Sorry, Mr Ibsen, We Tried. . .Again

     The second 1973 cinematic adaptation, directed by Patrick Garland, of Henry Ibsen's 1879 play, A Doll's House was another disappointment to me. Most of the characters did fit my preconceived idea of how they should act or look. However, Claire Bloom, as Nora Helmer, and Anthony Hopkins, as Torvald Helmer did have more chemistry than the Jane Fonda David Warner version.

     Since Claire Bloom was older than Anthony Hopkins, I had a hard time dealing with them as husband and wife; but, compared to Jane Fonda, she did a much better job portraying Nora. She was more "twittery" and sincere in her feelings toward Torvald. Bloom did a better job of "appearing" suppressed and creating workable chemistry between Nora and Torvald. However, like Fonda, I felt that if she must leave Helmer, she too would have had no problem maintaining herself. I felt that at times, like Fonda, she overstressed her character. For example, I think imitating a squirrel and screwing up her nose was a little too much for me. Overall, I was not completely disgusted with Bloom's performance as I was with Fonda's. However, Bloom, too, did not fit my ideal Nora. Nora, in both of the two versions of A Doll's House, should have had blonde, curly hair, a petite frame, a high, even voice, and a more submissive attitude towards Torvald.

     Anthony Hopkins, as Torvald Helmer, fit my idea of Torvald. He was caring and showed her affection, but all with a hint of sarcasm. He makes the much-needed connection with Claire Bloom, something that David Warner and Jane Fonda did not have, in order to portray the loving, but domineering husband, that Ibsen intended.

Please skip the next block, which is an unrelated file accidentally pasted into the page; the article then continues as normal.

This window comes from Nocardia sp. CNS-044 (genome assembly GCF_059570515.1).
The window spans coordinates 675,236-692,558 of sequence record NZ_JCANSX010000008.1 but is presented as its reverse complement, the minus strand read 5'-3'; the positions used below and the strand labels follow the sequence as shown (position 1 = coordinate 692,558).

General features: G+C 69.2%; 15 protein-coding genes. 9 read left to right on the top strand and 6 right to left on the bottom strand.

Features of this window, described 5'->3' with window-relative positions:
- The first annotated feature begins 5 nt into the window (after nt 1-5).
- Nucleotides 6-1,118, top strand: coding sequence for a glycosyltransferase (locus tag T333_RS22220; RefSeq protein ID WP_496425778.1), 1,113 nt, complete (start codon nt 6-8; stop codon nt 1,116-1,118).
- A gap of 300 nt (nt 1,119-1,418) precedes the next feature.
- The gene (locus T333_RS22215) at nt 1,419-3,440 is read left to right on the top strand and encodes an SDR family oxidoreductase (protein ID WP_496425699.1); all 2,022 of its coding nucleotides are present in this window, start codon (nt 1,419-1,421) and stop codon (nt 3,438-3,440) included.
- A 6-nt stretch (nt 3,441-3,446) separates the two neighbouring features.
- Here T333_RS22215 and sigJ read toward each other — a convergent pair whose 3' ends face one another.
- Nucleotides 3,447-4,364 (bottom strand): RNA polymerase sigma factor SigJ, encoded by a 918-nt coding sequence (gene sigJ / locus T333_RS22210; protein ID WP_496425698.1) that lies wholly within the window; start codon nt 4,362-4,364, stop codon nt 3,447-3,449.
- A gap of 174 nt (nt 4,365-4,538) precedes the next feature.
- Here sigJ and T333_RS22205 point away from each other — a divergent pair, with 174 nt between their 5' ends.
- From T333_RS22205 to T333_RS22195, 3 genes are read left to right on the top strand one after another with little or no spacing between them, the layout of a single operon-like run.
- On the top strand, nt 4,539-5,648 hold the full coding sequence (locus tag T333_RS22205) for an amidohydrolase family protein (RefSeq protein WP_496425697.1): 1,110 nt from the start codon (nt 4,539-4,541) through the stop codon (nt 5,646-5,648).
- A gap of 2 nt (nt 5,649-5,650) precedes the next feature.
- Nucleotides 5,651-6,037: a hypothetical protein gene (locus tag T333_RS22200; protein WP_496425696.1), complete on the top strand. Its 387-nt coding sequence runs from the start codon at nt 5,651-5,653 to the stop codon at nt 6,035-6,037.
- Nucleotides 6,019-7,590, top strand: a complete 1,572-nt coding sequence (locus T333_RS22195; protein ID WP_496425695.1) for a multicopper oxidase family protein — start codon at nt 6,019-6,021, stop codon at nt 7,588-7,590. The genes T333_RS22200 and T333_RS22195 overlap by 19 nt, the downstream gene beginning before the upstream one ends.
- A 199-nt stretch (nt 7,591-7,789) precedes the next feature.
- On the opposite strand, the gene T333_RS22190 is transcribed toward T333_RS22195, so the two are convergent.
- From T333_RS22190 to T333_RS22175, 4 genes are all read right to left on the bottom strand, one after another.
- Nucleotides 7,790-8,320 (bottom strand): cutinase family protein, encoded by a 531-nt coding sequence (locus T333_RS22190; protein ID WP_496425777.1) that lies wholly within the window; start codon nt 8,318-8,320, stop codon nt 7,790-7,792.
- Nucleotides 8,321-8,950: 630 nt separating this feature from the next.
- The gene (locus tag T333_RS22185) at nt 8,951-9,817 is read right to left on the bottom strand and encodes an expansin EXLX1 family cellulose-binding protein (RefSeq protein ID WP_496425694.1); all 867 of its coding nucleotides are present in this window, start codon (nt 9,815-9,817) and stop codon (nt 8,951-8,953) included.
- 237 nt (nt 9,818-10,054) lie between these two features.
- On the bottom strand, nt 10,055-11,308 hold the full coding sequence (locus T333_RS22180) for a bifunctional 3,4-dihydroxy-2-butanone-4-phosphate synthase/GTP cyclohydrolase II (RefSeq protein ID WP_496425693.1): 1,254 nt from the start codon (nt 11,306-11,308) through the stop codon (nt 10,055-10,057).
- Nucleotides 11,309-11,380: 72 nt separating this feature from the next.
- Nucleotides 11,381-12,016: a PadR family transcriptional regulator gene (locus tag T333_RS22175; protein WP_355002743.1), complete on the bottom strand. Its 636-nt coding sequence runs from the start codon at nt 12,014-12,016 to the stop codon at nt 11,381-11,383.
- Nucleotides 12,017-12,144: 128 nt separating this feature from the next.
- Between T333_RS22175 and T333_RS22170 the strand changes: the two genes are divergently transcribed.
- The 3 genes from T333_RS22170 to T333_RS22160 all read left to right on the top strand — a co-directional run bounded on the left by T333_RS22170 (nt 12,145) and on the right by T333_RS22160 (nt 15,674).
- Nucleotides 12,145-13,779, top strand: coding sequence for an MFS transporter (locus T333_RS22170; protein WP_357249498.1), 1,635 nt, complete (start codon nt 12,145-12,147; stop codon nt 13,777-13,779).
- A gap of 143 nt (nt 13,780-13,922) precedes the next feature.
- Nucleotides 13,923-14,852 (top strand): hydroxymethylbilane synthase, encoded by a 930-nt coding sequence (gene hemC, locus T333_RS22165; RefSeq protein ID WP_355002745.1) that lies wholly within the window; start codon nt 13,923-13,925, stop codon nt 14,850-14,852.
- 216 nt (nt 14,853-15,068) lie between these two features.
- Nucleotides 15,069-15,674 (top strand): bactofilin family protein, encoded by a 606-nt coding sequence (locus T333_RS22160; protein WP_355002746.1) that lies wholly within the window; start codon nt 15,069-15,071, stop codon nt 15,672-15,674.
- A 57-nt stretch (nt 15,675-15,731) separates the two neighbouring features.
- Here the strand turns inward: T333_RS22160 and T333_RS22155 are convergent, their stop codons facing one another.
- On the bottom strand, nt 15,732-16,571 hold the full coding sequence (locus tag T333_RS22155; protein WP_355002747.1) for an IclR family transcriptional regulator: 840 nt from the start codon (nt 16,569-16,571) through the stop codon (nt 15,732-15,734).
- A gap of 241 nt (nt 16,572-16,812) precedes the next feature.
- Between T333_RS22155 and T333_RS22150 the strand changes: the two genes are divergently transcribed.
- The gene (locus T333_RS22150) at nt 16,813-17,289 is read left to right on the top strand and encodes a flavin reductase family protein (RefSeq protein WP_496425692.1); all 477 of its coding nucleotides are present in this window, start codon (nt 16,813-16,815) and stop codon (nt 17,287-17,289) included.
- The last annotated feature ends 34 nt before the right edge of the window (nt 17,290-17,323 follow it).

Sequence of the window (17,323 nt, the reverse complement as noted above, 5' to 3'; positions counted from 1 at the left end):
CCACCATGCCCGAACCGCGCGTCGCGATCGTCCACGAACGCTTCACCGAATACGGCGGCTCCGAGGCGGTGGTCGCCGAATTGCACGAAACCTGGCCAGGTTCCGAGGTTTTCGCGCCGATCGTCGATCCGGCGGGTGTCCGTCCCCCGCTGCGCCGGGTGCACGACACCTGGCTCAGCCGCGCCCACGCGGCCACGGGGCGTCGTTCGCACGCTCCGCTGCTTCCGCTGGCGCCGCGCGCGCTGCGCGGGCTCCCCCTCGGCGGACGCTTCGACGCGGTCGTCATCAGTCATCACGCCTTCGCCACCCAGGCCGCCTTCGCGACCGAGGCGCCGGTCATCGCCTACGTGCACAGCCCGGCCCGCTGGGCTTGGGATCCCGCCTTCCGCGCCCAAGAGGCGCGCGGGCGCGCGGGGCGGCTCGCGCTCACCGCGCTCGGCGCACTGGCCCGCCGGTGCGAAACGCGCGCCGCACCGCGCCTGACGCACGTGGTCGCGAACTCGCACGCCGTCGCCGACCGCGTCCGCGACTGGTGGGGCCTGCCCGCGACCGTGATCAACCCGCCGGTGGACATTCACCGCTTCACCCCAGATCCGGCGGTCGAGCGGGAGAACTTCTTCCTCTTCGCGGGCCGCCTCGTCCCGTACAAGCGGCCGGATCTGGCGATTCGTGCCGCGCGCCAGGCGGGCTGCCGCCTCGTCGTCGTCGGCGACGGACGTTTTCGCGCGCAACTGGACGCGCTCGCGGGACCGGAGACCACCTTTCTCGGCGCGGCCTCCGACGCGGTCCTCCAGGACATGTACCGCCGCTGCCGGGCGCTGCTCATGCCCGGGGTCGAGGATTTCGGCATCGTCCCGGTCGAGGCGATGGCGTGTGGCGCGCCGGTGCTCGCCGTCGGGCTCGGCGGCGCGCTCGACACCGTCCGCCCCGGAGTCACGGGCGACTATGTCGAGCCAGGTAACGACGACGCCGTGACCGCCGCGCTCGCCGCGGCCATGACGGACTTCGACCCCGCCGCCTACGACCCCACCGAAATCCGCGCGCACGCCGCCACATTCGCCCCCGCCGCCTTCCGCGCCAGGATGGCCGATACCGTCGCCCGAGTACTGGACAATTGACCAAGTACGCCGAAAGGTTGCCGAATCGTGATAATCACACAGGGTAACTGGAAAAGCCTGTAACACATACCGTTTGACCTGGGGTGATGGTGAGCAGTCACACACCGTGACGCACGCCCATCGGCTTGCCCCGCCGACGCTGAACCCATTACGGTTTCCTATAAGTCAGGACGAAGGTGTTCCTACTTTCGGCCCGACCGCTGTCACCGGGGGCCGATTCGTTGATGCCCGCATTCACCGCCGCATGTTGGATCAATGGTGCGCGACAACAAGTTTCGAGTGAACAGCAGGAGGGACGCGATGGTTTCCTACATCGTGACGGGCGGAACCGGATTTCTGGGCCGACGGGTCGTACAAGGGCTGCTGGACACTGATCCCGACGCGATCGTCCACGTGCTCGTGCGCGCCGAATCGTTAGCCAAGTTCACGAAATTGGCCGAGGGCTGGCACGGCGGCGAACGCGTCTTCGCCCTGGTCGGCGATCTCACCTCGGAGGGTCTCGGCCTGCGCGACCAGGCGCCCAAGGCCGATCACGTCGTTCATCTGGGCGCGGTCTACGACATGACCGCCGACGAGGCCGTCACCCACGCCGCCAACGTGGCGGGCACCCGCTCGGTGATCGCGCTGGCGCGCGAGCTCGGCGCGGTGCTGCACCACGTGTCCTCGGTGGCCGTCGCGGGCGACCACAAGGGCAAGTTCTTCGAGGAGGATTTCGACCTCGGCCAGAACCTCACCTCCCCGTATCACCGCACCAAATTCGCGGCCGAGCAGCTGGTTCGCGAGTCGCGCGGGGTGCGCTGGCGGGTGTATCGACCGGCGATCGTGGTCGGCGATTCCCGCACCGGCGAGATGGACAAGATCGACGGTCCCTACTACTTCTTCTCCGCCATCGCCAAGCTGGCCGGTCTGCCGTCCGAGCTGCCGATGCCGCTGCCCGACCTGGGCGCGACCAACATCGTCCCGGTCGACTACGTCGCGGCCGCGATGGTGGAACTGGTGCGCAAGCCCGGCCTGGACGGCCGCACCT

The only character in the entire film that I had a problem with was Christine Linde, played by Anna Massey. The first thing that went through my mind when I saw her was, "Disgusting!" She was the most unattractive person I have ever seen. Every time she appeared I could not help thinking of how gross she looked. On top of that, her acting was pathetic. She would stare at Claire Bloom until I thought Bloom was going to say something about it. I could tell that she was just reciting lines and that, for her, this was just another job to do. Throughout the film I felt that she was cunning and came along only to destroy Nora and not to be her friend. I was much more pleased with Delphine Seyreg, as Christine Linde, because number one, she was more caring and seemed genuinely concerned with helping Nora and Torvald's marriage.

     However, this film, like the Fonda version, left me disappointed. At times the acting was strained and stressed, as with Anna Massey. The only character that really fit my idea of what Henry Ibsen had intended was Anthony Hopkins as Torvald, and I commend him for impersonating his character to the best of his ability.

Julie A. Hoffman

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